While the reasoning behind the two step test is sound and justified, the actual content given to the two limbs of the test, and their application to the case by the majority, is quite unsatisfactory. The first limb of the test laid down in CSR v Cigna can be criticised on two grounds. Firstly, it may be argued, that in adopting the forum non conveniens test in Voth, that the local forum must not be a clearly inappropriate forum, the first limb is too easy to satisfy, particularly considering the court's concern with international comity. This test contrasts with the test in SNIA v Lee which requires the local court to determine that it is the more appropriate forum, consistently with the test in Spiliada. It also contrasts with the Amchem test which requires it to be shown that the foreign court is not the more appropriate forum before an anti-suit injunction is granted.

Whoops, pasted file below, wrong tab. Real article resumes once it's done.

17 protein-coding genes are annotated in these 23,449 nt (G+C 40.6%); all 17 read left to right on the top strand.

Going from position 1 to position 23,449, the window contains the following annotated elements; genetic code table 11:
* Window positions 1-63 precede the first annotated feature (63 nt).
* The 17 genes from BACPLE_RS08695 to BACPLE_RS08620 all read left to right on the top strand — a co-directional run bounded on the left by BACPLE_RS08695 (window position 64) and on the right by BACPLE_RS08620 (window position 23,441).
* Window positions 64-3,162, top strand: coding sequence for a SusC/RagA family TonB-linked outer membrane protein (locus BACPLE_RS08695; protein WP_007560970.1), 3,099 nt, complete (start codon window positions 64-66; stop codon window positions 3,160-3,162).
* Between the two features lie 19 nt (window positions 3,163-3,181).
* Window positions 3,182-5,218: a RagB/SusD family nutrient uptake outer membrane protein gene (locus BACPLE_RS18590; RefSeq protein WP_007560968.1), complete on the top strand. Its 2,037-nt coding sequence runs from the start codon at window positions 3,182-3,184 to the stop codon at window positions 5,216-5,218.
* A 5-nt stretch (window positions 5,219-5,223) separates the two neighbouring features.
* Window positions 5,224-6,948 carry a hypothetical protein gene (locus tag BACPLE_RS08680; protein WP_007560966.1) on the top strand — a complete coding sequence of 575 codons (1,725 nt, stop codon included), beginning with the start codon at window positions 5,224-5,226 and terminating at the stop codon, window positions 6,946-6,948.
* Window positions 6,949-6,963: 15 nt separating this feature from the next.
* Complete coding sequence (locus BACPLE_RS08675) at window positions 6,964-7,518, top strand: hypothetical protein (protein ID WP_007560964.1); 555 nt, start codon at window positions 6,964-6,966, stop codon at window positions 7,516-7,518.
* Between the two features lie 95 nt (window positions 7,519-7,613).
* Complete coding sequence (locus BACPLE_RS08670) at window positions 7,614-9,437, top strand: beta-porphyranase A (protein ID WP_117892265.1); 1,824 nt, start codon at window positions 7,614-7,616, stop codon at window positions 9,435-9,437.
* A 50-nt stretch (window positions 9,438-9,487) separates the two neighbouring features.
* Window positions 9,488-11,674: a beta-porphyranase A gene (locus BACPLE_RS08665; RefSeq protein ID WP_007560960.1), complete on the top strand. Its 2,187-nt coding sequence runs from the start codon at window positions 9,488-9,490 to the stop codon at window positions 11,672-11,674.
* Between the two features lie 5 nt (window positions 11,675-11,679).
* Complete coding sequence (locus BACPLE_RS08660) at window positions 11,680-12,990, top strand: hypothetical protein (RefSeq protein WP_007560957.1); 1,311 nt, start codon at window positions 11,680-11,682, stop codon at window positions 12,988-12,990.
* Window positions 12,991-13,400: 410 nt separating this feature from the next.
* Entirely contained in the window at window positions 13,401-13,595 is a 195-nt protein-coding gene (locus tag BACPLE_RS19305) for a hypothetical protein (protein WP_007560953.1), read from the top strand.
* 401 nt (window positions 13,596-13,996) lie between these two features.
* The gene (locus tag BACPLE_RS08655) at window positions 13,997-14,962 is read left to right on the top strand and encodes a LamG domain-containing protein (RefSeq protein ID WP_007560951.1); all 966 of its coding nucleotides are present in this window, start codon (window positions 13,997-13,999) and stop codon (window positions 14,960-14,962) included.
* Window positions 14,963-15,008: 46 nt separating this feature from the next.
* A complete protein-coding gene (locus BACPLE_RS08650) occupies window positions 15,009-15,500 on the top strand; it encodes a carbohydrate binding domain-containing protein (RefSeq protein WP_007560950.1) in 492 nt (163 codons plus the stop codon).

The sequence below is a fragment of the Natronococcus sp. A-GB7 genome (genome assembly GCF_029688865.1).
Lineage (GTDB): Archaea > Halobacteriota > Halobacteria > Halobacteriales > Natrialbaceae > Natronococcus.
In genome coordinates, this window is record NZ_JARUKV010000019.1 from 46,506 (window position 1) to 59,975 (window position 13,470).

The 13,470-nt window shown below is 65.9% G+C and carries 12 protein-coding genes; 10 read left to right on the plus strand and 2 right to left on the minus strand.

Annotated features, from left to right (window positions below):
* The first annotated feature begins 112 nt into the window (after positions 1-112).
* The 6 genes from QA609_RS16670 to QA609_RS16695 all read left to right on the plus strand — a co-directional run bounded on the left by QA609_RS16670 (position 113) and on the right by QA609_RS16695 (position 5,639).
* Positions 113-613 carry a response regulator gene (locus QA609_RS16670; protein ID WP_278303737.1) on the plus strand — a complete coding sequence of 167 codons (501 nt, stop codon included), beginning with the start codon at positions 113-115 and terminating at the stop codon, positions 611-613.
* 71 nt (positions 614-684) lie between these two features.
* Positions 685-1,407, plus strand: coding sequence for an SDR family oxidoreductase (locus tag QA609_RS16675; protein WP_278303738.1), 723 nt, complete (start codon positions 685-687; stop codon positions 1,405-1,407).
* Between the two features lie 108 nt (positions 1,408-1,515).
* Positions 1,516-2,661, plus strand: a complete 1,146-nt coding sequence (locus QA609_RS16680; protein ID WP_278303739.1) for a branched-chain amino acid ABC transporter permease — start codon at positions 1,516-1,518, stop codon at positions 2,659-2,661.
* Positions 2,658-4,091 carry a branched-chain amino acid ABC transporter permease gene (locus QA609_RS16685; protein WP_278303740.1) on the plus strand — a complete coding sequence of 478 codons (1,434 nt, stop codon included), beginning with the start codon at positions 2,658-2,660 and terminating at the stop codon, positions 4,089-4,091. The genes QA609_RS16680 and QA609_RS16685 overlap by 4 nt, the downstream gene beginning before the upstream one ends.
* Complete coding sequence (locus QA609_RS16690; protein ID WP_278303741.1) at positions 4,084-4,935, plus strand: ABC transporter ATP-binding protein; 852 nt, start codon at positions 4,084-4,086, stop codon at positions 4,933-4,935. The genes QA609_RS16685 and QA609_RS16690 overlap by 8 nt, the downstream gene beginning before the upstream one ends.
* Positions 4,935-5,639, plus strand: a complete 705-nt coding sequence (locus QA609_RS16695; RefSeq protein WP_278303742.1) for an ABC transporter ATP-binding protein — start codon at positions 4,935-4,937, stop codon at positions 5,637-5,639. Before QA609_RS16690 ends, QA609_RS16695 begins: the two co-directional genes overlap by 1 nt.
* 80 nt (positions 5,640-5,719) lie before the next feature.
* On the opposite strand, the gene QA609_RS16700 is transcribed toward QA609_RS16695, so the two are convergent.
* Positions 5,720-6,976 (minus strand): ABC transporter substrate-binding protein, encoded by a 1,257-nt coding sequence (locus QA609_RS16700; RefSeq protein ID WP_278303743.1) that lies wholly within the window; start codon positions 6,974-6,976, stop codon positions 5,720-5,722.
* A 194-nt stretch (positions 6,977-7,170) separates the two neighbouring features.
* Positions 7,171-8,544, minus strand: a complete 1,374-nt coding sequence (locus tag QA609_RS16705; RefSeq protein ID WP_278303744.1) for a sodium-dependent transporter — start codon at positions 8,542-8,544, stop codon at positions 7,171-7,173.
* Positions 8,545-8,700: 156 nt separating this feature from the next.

It may be argued that these two tests are more difficult to satisfy, and hence are more consistent with the interests of international comity. The majority in Voth argued that in practice, the answer would usually be the same whether it was asked whether the local court was not a clearly inappropriate forum or whether it was clearly the more appropriate forum. However, the questions are distinctly different, and there could be many cases where the local court is not clearly inappropriate, but where it is not more appropriate. Further, although the majority in Voth explicitly rejected the test in Spiliada on the basis of efficiency and practicality, it may be argued that concerns for international comity require that the Spiliada test be adopted when considering whether the court should grant an anti-suit injunction.